The Singularity Q&A

Q: Could a developmental Singularity be prohibited due to limitations in the speed at which the economy can absorb innovation?

A: The argument has been made that consumers can only absorb so much progress in a given period of time; that the time delay of the general population in catching wind of cutting edge technology places a cap on the rate at which new technology can be brought to market, which therefore slows development.  People will not buy a Widget 3000, goes the argument, if they don't even have a Widget 2000 and perhaps have never even heard of widgets -- hence, the and Widget 4000 model will therefore not be engineered until at least the 2000 has caught on.  If this argument is true, then we may already be progressing as fast as humanly possible, since innovation is already occurring so quickly that we rely on dedicated futurists to spot trends and highlight the best of what's new.  (The allusion to the regular feature in Popular Science magazine is intentional.) 

There is an important kernel of truth to this argument: markets really are the driving force behind innovation.  But we must look at the basic dynamics of how markets have changed over time -- and anticipate secondary effects of technology -- before we can make an educated prognosis on the flexibility of the future economy.

Consider an inventive hunter-gatherer fifty thousand years ago, with a revolutionary concept for a highly ornate mask.  Such an accessory could give a shaman or tribal leader an extra measure of prestige.  But the mask would also be very time-consuming to make, and would require specially made tools.  Before deciding whether or not to go ahead and design the mask, build the tools, and begin production, the part-time artisan first thinks about who might be interested in purchasing (bartering for) one.  Many tribal and spiritual figureheads might like to own this mask, and these make up a few percent of the population.   In a world of millions, this means hundreds, maybe thousands, of potential buyers.  However, only a fraction of these shoppers would be able to afford such a mask.  Of these, only a few might be close enough to trade with -- and one or more of these might be on a war footing with the artisan's band.  The market for the mask, as a result, is only one or two -- hardly worth the investment of planning and tool-building (capital) needed to get a mask-building operation started.  So the mask doesn't get developed.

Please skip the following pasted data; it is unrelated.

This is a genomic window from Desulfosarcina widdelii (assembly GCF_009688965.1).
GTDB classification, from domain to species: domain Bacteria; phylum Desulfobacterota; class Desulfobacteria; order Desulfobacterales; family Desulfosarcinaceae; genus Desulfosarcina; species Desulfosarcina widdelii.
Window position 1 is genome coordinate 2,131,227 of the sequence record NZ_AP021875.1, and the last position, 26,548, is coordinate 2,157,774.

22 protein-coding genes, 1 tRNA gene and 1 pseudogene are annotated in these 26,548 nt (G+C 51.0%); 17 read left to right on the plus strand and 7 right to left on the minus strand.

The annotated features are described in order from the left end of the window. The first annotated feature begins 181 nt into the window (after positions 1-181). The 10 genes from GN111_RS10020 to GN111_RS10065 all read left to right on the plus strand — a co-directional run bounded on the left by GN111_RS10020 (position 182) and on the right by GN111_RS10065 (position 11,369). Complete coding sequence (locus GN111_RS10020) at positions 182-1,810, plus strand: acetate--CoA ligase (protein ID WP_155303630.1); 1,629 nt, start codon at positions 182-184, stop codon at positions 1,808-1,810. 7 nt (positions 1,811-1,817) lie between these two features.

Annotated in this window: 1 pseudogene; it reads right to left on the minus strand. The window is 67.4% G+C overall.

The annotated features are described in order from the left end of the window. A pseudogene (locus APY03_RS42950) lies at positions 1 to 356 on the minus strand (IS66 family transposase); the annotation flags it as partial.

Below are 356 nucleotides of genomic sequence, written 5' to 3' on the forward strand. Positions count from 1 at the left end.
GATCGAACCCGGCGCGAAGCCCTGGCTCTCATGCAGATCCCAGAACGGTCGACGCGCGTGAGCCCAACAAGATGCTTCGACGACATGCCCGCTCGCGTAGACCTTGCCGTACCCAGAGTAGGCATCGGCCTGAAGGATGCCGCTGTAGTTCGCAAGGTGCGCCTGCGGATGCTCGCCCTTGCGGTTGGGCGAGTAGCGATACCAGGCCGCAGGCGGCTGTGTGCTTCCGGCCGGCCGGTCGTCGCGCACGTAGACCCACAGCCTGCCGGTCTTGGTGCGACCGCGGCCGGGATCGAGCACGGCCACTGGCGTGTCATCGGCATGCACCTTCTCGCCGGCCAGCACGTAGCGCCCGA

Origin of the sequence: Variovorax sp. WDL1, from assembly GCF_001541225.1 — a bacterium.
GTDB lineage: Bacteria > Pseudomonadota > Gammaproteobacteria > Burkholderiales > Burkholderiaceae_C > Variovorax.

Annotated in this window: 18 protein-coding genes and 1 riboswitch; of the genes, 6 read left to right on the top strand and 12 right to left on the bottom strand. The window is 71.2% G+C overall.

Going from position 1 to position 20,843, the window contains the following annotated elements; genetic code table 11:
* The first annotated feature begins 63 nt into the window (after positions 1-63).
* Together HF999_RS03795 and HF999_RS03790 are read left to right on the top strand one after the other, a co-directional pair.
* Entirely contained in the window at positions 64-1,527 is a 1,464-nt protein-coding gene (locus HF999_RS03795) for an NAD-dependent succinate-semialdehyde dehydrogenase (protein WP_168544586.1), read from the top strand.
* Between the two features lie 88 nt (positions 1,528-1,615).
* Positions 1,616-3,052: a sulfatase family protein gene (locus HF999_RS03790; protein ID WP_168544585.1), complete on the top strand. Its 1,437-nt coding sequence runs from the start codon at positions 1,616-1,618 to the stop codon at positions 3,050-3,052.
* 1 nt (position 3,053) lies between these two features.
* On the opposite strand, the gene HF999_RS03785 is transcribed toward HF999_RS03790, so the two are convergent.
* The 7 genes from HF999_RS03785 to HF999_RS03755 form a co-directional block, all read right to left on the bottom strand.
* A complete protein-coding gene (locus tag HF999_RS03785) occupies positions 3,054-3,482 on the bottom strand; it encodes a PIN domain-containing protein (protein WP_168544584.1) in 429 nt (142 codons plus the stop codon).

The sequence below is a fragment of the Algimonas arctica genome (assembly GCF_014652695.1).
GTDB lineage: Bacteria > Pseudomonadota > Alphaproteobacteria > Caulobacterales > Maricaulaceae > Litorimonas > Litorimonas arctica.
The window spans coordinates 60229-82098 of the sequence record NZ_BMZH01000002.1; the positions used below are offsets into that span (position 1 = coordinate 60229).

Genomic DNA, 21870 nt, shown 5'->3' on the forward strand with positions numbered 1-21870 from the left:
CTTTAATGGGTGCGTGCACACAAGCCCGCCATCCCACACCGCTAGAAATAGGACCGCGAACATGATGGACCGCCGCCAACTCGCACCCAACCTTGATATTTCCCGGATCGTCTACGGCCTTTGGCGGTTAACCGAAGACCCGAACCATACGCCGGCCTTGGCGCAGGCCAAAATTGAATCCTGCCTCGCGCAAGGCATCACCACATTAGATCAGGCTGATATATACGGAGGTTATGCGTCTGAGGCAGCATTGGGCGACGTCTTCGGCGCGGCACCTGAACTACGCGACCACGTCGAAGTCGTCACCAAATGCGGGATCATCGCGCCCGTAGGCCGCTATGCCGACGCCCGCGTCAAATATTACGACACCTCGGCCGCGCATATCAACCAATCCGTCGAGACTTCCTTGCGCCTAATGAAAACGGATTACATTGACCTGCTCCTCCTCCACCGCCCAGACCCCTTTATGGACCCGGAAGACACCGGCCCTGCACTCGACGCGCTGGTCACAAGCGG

As a result of such realities, few highly ornate possessions are found which date back to the time when market sizes were so small.  Only with the development of agriculture, when more people could support themselves on smaller plots of land, could wealth accumulate -- usually in the hands of totalitarian strongmen -- and truly tap the creative powers of the populace.  Invention began to foster invention, and the rest is history.

There are far more people today, with more wealth, more peace, more means of communication and transportation, than ever before.  Consequently, the sizes of potential markets are enormous.  If the CEO of Widgets INC calculates that only one in a million people would have any interest in the Widget 4000, this still comes out to millions of potential buyers in a population of 6 billion.  Thanks to modern media and transportation, a sizeable portion of these buyers are within reach of the product, many of whom are gainfully employed and could theoretically afford the latest Widget model.  Even though most of the world has never even heard of Widgets, the Widget 4000 will get developed;  not only that, the rival Doodad Co. will attempt to play a game of one-upmanship, developing a superior product that would appeal to Widget's customers.  The result is a technological arms race that produces a Widget 5000 in short order.  By the time the Doodad 909 is released in response, the product might be so powerful and affordable that the potential market will grow from hundreds of thousands to hundreds of millions -- and things will really get interesting.

I'm not just pulling this scenario out of a bodily orifice;  I am allegorically depicting the kinds of forces that have brought you to the point where you probably own both a computer and a cellular phone.  The personal computing and wireless communication industries each started out as niche responses to a few so-called "early adopters" who needed or wanted these technologies so badly that they were willing to pay high prices for limited functionality.  Demand begat supply, profits begat competition, competition begat innovation, and innovation begat demand: a cycle that turned expensive toys into ubiquitous tools in less than 20 years.  You may apply this model to microwave ovens, contact lenses, and even indoor plumbing; the timing may vary, but the maturation mechanism is the same for nearly every modern invention.

That so few people had any knowledge of, or interest in, these products did not deter their development.  In a global economy, innovation is capable of riding on the backs of the early adopters:  a curious bunch to whom the latest technology is a hobby, a necessity, or some combination of both, and who don't recoil at the thought of spending quality time reading Slashdot.

As progress accelerates, the density of technology news will continue to increase.  But we can be confident that markets will also continue to expand, thanks to rising world-wide wages and modernization in populous nations like China.   We can also expect this new technology to increase the efficiency with which early adopters in all markets will learn of new products.  And, if nothing else, we can always count on the vain and the nerdy to do whatever it takes to ride -- and thereby propel -- the latest waves.

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